Set in the strife-ridden central African highlands the story unfolds through the eyes of three characters. All are very different and all have been torn from their families by the terror and corruption around them.
Imara is the witch-child held by the Black Mamba, a local warlord. She has no memory of her past and she knows that her survival depends on maintaining her magical hold over Black Mamba and listening to the devil inside her. Bobo, the son of a forest warden whose job is to protect the mountain gorillas, goes to find out what has happened when one of them does not return, and he ends up with the war gang at the mines, in gorilla territory. The final character is a baby gorilla that we come to know as Kitwana. He is taken from his troop by the Mambas as a gift for a western woman known only as the White Lioness.
This is not just an animal story or a thrilling adventure, although it is both those. It is also a no-holds-barred story of the chaos that seems to rule central Africa. We see war gangs wandering the country killing, apparently at random. Our eyes are opened to how children become child soldiers and how cheaply their lives are held. The obstacles to change that corruption presents are demonstrated by the local police commissioner. Meanwhile the economic power of the west is all pervading: coltan (a dark ore used in electrical devices, especially mobile phones) and the wealth and power it can bring are the focus of the warlord and the White Lioness, demonstrating that money talks, even when it comes to stealing wild animals.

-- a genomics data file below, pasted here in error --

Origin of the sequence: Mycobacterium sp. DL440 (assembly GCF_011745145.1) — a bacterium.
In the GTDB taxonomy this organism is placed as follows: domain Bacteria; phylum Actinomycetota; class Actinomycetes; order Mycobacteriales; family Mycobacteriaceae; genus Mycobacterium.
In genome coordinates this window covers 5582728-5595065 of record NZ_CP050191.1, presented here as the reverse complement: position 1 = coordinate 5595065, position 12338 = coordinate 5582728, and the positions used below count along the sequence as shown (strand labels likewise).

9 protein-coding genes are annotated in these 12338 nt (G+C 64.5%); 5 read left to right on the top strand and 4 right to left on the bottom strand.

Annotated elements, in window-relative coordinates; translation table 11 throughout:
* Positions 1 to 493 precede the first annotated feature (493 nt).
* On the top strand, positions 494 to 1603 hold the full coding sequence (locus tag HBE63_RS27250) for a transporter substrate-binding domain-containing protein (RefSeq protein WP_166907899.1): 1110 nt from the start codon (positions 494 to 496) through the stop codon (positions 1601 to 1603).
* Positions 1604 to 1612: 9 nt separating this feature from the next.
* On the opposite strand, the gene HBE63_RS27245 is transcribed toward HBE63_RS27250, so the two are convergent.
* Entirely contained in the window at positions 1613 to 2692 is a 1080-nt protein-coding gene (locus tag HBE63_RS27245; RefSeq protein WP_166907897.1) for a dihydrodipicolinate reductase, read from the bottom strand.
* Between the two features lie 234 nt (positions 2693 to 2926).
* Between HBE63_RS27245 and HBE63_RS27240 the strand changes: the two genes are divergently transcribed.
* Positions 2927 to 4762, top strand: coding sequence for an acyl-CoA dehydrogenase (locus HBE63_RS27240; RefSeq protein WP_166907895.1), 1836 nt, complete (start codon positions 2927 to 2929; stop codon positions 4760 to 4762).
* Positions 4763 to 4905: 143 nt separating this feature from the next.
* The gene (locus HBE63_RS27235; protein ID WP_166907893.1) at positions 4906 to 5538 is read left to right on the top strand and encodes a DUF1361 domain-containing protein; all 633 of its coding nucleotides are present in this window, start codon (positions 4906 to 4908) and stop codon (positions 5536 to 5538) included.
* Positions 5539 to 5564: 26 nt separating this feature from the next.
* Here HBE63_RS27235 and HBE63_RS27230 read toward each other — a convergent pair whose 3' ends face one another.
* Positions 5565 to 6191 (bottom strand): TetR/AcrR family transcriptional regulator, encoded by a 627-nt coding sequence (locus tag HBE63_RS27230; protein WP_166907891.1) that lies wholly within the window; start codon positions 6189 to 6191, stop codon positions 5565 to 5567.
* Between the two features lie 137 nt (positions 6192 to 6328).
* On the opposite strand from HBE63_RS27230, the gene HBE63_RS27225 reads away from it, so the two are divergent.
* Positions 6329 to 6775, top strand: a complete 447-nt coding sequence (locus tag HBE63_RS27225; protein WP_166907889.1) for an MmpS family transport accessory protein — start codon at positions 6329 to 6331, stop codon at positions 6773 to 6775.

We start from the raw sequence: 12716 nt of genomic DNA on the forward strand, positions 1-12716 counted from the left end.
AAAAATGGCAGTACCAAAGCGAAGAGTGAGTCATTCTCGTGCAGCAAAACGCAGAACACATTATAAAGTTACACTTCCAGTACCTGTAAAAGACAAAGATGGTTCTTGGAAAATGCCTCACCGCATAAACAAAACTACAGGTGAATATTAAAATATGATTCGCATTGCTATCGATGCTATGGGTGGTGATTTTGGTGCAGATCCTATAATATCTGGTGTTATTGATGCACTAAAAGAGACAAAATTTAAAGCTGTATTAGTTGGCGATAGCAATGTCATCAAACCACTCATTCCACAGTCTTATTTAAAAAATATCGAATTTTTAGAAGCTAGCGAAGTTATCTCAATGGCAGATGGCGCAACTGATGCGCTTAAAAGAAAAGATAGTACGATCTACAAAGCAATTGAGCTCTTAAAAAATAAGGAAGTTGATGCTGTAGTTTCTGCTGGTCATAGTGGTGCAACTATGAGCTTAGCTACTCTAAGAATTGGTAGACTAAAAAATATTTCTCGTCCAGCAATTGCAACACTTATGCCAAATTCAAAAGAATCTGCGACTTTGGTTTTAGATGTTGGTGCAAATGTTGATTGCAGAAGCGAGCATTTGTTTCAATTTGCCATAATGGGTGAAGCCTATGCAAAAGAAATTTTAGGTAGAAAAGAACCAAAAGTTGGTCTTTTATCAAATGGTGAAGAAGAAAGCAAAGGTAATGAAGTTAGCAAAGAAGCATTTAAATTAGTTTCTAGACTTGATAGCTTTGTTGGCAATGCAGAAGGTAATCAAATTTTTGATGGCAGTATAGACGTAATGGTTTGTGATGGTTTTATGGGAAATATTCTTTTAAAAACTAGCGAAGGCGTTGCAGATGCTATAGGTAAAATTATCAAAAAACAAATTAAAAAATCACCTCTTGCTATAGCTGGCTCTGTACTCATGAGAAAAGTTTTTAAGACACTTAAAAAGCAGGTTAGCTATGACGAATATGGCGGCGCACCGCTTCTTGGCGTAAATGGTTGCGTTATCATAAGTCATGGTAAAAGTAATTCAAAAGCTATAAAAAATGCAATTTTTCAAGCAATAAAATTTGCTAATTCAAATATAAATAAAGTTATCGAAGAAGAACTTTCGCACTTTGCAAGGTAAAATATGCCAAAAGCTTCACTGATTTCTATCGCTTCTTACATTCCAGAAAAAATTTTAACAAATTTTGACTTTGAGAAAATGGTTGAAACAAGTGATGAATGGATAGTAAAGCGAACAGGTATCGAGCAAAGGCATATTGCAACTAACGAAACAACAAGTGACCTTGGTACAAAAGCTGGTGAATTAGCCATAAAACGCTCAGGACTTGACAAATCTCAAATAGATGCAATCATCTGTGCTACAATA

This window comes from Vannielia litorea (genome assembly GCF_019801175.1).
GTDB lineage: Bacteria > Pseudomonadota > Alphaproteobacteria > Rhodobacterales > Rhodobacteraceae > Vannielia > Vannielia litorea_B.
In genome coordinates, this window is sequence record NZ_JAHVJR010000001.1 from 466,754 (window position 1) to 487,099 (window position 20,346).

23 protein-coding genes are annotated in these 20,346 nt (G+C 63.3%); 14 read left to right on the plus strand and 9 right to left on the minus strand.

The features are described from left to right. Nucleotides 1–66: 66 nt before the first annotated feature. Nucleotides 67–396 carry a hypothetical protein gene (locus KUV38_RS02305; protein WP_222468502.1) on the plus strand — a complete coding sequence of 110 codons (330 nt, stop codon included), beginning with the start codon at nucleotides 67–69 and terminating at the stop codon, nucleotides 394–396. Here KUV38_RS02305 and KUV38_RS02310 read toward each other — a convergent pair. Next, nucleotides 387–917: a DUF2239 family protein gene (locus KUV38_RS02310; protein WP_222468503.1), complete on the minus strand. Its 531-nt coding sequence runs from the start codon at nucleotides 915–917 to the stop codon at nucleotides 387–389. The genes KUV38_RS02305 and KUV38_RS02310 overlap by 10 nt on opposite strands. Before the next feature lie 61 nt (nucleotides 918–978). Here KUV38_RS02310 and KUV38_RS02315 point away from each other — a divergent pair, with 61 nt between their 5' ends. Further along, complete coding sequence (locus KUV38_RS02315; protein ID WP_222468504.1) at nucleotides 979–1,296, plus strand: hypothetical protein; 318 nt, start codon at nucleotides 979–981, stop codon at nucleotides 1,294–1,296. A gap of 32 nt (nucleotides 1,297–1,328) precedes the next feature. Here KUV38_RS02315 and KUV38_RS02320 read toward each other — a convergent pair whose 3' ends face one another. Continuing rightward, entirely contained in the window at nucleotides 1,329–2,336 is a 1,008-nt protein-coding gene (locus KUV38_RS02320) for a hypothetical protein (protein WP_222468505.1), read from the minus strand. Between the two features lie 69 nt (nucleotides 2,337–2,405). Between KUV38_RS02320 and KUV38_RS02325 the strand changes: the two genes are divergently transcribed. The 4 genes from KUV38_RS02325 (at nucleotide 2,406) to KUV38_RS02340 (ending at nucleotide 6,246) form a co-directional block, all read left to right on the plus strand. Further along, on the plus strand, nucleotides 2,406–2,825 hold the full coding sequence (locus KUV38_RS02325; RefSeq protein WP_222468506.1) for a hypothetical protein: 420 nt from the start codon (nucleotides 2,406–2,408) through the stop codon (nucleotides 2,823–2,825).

Lewis handles all this magnificently and reveals the characters as the story moves along. She paints a horrifyingly realistic life for young people in the region without sensationalising it. Even more skilfully, she brings the book to a resolution that is happy and believable without being mawkish.
A recommended read for wildlife lovers, would be travellers, and anyone who wants to engage with lives different from their own.